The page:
When faced with such a refusal by a bank, a customer has two alternative remedies.  He can bring a public law action seeking a judicial review of the police decision, or he can bring a private law claim against the bank, seeking payment of the monies in accordance with its mandate.  The court reviewed the recent English authorities, which seemed to suggest a move away from a claim against the bank towards a judicial review of the police's decision, but maintained the position that both alternative remedies continue to exist in Jersey.

In the case of a public law action for judicial review of the police decision, the focus of the court's attention would be on whether that decision could be successfully challenged on one of the three conventional grounds for judicial review: i.e. the police took into account something irrelevant; failed to take into account something relevant; or the decision was so unreasonable that no reasonable police officer could reach it.

In a private law action against the financial institution, the issue for the court is likely to be whether the funds that have been requested are in fact the proceeds of criminal conduct.  The burden will be on the customer to show that they are not.  In this case, the court accepted the Attorney General's arguments that the police should not normally be convened to such actions on the basis that there is an obligation on the financial institution concerned, if it wishes to obtain protection against any future criminal prosecution, to defend the claim.  If a financial institution party to such proceedings allows a customer to obtain a decision in his favour without having maintained a proper defence, it will not have fulfilled this requirement and, accordingly, any decision of the court in ordering payment to the customer may not protect the financial institution from future criminal proceedings against it.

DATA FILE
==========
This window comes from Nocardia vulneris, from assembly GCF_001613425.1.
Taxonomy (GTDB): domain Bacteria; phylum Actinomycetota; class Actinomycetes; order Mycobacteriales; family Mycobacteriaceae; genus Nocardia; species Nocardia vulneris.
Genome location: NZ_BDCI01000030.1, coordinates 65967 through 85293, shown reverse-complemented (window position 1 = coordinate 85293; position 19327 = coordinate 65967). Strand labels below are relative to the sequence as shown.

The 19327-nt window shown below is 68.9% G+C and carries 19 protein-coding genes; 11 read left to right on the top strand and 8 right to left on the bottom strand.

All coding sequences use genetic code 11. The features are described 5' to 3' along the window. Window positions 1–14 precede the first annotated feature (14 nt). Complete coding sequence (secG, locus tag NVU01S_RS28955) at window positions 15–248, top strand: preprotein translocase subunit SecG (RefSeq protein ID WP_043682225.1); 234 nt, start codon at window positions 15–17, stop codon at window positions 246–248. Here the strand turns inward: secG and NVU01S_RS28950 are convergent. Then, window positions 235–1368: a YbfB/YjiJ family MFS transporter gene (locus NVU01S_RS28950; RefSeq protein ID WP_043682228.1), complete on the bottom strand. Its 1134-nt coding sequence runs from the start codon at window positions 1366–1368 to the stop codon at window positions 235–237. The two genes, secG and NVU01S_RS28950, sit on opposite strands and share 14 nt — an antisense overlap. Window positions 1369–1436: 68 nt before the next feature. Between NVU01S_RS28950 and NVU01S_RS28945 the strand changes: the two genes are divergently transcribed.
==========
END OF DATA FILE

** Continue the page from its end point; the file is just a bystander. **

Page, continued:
The court went on to note that a financial institution should understand the nature of funds which it holds.  First, it has a duty under the various anti-money laundering rules to know its customer and to be aware of the source of funds.  Secondly, once it begins to have concerns about the source of funds, it should ask questions of the customer in order to see if those concerns can be allayed. It is only if those concerns are not allayed that it may end up having the necessary suspicion, and make a report.  All of the information in the bank's possession should be made available to the court in any private law action. 

Given the widening of the anti-money laundering regime beyond financial institutions to other designated non-financial services businesses and professions such as lawyers, accountants and estate agents, this review by the court of the importance of knowing your client is significant.  Clearly, if an entity does not know its client, it is not going to be in a position to take "such steps as are reasonable" to defend any proceedings. In such circumstances, were the court to make an order directing payment away of funds, such an institution may become liable on two fronts, not simply for having paid away monies, but also for having failed to comply with applicable anti-money laundering regulations in the first place.